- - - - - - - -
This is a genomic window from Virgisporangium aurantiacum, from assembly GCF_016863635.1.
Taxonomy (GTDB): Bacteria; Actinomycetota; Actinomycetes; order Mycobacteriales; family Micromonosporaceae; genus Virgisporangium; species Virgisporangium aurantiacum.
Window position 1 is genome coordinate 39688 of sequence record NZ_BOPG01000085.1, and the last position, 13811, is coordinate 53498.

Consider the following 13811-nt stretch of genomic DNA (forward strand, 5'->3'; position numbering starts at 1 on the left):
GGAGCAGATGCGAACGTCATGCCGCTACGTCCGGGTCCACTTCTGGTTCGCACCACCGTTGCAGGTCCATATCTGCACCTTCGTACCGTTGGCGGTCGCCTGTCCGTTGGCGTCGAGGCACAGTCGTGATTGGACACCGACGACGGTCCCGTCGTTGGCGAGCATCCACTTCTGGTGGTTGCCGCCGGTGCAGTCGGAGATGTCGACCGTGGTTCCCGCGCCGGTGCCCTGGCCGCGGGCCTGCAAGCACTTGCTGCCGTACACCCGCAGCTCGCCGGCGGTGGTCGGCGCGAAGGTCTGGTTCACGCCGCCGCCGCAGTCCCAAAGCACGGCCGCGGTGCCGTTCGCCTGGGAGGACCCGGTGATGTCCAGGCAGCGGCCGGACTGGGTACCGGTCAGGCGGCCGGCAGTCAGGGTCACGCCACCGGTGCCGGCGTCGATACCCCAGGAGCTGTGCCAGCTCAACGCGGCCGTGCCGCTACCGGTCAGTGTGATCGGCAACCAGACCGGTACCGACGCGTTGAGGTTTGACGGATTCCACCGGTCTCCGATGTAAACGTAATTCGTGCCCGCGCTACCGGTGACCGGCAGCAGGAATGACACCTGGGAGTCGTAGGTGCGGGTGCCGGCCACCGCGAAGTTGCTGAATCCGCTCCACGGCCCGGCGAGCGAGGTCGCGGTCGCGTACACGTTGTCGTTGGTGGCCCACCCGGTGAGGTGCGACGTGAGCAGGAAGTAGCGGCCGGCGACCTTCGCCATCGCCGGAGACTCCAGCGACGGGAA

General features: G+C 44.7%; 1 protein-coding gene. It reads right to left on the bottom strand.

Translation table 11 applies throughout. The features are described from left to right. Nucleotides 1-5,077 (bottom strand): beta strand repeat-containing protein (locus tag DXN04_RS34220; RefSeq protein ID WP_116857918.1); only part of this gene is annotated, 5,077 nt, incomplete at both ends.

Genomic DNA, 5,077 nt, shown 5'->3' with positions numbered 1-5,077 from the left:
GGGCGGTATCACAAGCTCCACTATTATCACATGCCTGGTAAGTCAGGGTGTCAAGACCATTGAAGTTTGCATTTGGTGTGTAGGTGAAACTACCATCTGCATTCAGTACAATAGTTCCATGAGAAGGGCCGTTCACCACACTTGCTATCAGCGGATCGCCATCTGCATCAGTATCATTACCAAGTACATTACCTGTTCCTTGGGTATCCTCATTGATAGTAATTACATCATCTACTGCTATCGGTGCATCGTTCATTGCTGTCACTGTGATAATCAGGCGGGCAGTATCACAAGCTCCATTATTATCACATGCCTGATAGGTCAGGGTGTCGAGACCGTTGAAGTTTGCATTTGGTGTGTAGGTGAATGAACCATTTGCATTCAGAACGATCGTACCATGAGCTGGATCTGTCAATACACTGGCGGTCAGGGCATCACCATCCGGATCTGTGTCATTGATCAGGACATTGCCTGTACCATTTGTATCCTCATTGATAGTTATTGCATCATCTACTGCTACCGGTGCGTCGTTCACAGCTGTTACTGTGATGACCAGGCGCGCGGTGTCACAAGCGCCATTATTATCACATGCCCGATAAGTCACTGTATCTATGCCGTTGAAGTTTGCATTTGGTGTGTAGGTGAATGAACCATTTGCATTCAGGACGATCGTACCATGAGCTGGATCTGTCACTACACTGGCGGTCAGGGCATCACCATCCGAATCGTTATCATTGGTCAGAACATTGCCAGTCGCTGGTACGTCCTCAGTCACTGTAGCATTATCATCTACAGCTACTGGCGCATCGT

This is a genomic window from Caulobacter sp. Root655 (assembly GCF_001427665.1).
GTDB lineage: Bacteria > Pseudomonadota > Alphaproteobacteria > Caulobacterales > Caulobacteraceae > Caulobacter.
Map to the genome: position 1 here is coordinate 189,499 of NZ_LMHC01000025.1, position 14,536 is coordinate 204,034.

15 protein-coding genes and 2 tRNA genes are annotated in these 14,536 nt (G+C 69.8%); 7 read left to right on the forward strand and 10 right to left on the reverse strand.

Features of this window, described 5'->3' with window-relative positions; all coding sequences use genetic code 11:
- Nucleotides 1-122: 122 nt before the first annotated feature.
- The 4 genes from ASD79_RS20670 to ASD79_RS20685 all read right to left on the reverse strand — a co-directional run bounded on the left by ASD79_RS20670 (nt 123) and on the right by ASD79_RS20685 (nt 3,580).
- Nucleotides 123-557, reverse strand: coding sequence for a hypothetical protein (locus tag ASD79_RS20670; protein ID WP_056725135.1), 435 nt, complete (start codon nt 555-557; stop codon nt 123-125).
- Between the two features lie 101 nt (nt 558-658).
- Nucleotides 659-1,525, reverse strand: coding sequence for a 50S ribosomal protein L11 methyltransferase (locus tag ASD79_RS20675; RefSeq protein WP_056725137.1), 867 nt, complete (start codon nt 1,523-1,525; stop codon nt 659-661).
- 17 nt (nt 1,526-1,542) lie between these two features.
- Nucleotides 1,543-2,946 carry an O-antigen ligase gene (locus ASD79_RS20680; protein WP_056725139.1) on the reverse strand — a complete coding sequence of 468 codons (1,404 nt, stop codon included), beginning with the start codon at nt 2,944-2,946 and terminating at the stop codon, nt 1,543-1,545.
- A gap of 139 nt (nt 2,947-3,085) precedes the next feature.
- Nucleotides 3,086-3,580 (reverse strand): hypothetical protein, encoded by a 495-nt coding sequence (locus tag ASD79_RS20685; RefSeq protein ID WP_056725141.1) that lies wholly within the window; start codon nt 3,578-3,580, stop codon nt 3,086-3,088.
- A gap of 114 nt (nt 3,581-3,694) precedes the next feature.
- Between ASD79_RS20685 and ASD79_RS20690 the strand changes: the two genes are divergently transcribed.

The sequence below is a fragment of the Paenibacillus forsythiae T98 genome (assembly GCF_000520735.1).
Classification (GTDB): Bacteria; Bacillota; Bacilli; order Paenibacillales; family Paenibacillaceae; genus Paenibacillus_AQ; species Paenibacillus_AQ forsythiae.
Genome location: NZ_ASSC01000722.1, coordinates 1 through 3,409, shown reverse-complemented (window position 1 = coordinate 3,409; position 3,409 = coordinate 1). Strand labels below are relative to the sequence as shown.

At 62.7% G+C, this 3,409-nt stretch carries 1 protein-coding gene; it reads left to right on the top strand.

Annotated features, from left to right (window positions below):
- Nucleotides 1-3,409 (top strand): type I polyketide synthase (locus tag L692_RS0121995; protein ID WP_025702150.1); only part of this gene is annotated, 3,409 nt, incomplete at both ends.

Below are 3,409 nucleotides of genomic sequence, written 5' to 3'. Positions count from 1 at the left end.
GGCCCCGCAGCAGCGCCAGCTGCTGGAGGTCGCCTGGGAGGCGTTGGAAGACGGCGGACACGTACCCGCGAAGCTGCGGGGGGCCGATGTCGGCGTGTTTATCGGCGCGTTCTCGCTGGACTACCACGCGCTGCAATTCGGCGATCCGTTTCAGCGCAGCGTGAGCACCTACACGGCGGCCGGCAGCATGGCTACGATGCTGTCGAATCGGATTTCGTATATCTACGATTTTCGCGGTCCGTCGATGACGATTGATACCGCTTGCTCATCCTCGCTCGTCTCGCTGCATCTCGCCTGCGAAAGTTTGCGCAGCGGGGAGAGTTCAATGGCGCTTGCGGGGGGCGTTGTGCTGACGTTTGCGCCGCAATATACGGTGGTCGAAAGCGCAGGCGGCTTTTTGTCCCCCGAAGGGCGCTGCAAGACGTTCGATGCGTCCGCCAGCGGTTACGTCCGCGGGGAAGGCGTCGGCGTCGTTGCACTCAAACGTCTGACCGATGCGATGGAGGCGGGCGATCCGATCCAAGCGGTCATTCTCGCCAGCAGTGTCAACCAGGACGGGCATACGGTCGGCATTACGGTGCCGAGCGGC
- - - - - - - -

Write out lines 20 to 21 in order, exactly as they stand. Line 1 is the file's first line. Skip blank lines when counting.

- 17 nt (nt 1,526-1,542) lie between these two features.
- Nucleotides 1,543-2,946 carry an O-antigen ligase gene (locus ASD79_RS20680; protein WP_056725139.1) on the reverse strand — a complete coding sequence of 468 codons (1,404 nt, stop codon included), beginning with the start codon at nt 2,944-2,946 and terminating at the stop codon, nt 1,543-1,545.